Hi folks. June asked if I could come up with something to post at the last minute and I remembered that she had suggested last week that I post something about how I use commercial prints in my work. I had posted a comment on her first post on the blog, along with about 20 others, all with good input and interesting points of view. I loved Barbara’s comment that if she were a dog commercial fabrics would make her tail wag! Me too, and obviously lots of others. I said,
“Unlike handpainted or dyed fabrics, that can be quite wonderful, but are by their nature, rather homogenious and what I can only describe as “smooshy”, prints are crisp and assertive and introduce a kind of rhythm and elements of surprise that I really find challenging and really very fun to work with.”
Just because I love her work, and because she uses prints so well, I am posting a couple of Miriam Shapiro’s pieces. She is not a fiber artist in the same sense that we are, in that she uses fabric as a collage element and does not stitch, but she uses printed fabrics for the same effects that I use them for.
There is a richness to these prints. There is an authentic “fabric-ness” that, to me, is part of the reason for using fabric and not paint or paper or elephant dung or wood chips. It is, I am sure, my own peculiarity, but I have a rule of “medium integrity” that says if you use fabric, you use it because you want the look of fabric, not in order to make fabric look like paint, or metal or anything else. I have a slight quibble, actually, with hand-dyed fabrics that mimic painted effects. Really, why not paint, if that is the look you are after?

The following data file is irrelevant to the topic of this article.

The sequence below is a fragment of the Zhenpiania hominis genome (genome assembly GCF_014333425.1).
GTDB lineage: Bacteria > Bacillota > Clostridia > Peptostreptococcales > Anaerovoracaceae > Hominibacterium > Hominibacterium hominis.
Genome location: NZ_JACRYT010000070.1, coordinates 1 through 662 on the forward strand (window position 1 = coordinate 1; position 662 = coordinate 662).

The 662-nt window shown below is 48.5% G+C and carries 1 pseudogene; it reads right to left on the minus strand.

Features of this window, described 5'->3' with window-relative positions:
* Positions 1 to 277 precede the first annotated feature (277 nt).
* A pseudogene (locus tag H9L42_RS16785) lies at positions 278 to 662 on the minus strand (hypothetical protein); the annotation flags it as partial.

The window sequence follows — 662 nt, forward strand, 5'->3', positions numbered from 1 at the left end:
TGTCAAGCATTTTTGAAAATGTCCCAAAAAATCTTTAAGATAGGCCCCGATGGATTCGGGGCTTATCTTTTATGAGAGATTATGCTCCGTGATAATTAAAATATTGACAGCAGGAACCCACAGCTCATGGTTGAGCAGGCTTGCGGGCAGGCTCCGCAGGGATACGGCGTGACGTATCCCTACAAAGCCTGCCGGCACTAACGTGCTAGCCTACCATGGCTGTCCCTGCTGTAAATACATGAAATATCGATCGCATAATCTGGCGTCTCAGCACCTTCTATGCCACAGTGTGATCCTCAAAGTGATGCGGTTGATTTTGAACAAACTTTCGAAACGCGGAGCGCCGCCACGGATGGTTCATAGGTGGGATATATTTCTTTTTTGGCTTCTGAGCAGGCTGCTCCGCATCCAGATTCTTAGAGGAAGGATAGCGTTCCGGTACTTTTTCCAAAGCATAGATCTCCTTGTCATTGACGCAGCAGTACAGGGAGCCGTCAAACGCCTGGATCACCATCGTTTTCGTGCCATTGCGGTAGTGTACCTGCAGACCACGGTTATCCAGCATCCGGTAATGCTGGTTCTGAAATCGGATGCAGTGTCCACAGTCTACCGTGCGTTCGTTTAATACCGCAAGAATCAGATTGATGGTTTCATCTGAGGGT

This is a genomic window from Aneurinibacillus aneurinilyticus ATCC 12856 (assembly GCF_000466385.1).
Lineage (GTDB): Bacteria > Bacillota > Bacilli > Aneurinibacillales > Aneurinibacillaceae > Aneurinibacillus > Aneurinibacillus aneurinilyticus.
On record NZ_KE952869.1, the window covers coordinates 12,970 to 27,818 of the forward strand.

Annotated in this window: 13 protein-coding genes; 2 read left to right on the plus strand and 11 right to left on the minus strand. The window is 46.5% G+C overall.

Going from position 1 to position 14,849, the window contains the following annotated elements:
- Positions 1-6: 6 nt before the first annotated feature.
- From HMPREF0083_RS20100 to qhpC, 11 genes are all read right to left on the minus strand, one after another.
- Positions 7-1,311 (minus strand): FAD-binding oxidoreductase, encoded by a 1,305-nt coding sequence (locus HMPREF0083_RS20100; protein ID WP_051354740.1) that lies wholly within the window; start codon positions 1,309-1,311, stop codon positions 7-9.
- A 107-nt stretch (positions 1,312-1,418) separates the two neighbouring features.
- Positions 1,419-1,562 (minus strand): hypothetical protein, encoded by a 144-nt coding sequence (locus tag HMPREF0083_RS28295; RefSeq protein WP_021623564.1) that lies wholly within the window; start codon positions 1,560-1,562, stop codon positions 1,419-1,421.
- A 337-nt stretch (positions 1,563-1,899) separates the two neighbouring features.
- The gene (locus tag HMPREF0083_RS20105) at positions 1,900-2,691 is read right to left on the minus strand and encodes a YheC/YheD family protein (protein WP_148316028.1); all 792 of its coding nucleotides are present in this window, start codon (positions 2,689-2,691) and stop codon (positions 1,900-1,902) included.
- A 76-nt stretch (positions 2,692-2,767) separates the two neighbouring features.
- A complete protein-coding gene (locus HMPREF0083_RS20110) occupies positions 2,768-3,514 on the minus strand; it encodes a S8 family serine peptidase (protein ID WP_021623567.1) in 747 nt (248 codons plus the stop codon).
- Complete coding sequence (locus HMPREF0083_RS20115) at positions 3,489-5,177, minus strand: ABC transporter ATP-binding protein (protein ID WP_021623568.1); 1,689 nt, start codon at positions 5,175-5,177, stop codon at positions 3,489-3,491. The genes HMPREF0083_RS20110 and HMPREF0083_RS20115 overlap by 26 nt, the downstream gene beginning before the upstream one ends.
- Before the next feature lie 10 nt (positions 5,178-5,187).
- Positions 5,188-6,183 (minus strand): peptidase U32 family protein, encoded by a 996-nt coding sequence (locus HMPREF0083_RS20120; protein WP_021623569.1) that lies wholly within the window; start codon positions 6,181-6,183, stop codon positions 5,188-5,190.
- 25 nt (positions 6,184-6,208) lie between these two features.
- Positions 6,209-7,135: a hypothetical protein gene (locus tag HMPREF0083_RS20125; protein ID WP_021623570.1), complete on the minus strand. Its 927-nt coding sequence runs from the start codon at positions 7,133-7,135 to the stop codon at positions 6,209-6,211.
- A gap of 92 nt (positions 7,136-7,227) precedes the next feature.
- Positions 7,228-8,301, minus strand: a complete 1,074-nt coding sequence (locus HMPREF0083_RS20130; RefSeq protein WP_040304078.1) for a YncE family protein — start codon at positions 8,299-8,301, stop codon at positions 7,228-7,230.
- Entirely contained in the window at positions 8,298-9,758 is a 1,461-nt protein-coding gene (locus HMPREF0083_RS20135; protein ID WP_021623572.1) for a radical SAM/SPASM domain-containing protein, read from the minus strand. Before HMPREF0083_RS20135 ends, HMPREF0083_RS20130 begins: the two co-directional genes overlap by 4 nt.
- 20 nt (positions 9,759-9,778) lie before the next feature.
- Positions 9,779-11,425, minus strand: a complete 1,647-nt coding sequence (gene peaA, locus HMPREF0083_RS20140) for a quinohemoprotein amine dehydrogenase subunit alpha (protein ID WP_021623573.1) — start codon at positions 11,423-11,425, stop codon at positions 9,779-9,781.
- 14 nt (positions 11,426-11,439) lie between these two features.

Beyond the love of pattern and print, the other delightful part of using prints, for me, is the combining of prints. It is dicey–the combination can be too, too tasteful and “decorator-ish” or, with any luck, the combination can be spicy and magical and the sum will be greater than the accumulated parts. The pictures I am posting are of some work I did several years ago. In these pieces I was cutting prints up to combine to create new patterns. The individual fabrics did not read strongly in their own pattern, but became very much part of a new pattern. I must say, that I could not live without stripes. They are so often the element that unites and/or shapes what the combined patterns become.
Most recently I have simply been using prints, as June said, like paint and combining whatever feels like it works. The piece below includes a piece of African fabric (which is also used in the piece above, coincidentally), an old Liberty print as well as several quilting cottons. The side “borders” hark back to the previous pieces in that I have combined several prints to create a new pattern. In this piece you also see the outlines that I use, which June mentioned. I do think they help define and keep “crisp” the areas using prints.
So, for discussion, I’d like to hear:
1. Does anyone share my personal rule of “medium integrity” and how does it figure in your approach?
2. If you object to the use of commercial prints in your own work, why? Is it on the basis that you feel the work is not so original if it uses fabric of someone else’s design, or simply an aesthetic preference, or something else?